Each financial institution has its own threshold in terms of value that it will be willing to release to the personal representatives without requiring sight of the grant, if the deceased held assets above that threshold the financial institution will want to see the grant of representation to ensure that they are dealing with the correct individuals.

What if the executor does not distribute the estate after probate?

The role of an executor or personal representative is a challenging one and it can be a long and difficult process however, executors should be open with beneficiaries and consider making interim distributions from an estate where practical and appropriate. Sometimes executors do not fulfil their duty or are not forthcoming with information. We can help clients to obtain a copy of the Will (if there is one), once probate has been granted. If an executor is not co-operating and there are suspicions of fraudulent activity we can work alongside our litigation department to commence legal proceedings.

What if there is no will?

If the deceased did not leave a valid will then the laws of intestacy will apply to the deceased’s estate. These laws set out who is entitled to administer the estate (known as an administrator) and also who is entitled to benefit from the estate. It is not always the case that a deceased’s estate simply passes to their spouse or civil partner.

Once it has been determined who is entitled to apply as an administrator, an application for a ‘grant of letters of administration’ will need to be made to the court so that the deceased’s estate can be dealt with.

An administrator obtains their authority to deal with the estate from the court, unlike an executor whose authority comes from the will.

How is an estate administered?

There are five main stages to administering an estate which need to be dealt with by the executor or administrator (also known as the ‘personal representatives’):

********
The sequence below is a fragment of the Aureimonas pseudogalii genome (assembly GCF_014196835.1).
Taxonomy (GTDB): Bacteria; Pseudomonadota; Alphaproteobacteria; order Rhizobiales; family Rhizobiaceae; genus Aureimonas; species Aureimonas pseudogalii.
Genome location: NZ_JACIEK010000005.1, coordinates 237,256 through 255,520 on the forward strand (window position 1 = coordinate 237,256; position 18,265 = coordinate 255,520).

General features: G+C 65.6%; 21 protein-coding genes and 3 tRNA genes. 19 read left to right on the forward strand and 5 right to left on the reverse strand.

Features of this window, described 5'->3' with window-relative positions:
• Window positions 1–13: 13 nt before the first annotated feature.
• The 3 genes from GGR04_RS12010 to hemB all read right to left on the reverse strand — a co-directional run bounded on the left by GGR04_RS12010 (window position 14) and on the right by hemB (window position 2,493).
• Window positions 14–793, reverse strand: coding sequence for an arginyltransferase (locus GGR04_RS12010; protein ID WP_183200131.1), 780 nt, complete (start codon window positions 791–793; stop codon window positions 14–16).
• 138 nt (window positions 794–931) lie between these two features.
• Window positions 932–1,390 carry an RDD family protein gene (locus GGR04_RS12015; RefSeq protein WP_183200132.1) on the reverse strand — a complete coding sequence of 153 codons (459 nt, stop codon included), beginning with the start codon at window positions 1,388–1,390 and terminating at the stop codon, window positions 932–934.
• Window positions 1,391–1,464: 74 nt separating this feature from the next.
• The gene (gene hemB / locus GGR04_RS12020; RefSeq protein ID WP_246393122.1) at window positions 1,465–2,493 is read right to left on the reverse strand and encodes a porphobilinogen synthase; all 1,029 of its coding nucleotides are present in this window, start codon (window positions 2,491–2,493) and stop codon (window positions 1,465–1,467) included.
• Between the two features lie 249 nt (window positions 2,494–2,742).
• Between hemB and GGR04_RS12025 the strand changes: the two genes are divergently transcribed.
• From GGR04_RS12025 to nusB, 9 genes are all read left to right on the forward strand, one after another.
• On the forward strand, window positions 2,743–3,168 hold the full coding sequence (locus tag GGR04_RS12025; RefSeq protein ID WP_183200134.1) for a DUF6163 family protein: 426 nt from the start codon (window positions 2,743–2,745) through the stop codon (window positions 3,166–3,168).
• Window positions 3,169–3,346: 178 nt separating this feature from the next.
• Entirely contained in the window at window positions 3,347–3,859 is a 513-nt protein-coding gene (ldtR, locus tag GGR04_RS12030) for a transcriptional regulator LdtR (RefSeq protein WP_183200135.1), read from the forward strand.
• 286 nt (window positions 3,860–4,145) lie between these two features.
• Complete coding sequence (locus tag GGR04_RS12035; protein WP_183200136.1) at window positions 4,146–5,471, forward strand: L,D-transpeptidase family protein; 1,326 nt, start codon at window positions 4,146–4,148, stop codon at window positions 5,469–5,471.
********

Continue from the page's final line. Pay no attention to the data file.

1. Investigating the estate. The personal representative(s) will need to ascertain the extent of the assets and liabilities in the estate and valuing it. This will involve contacting the deceased’s banks or building societies and liaising with other organisations such as National Savings and Investments, share registrars, pension or life policy companies etc. If the deceased owned a property then this will also need to be valued.
  2. Applying for the grant and paying any inheritance tax that may be due. The HM Revenue and Customs forms that need to be completed will depend on the value of the estate and the deceased’s circumstances.
  3. Collecting in the estate assets. Once the grant has been issued, the personal representatives will need to collect in the deceased’s assets. This will normally include closing their bank/savings accounts, selling shares and selling any property.
  4. Paying the deceased’s liabilities.
  5. Finalising and distributing the estate in accordance with the will or the laws of intestacy.

How long does probate (or a grant of representation) take?

The time it takes to obtain probate is dependent on many different factors and each case is different but as a general guide, a straightforward estate could be finalised within three to six months.

Typically obtaining a grant of probate takes between eight and twelve weeks, collecting the assets should take between two and six weeks and distributing the estate to the beneficiaries would normally take between two and four weeks. If the estate includes a property that is being sold, that is likely to increase the length of time it will take to administer the estate.

Claire Rudkin
Partner & Head of Wills, Probate, Tax & Trusts
01332 226 117 Email Claire Rudkin Connect with Claire Rudkin

Scroll to next section

Scroll back to the top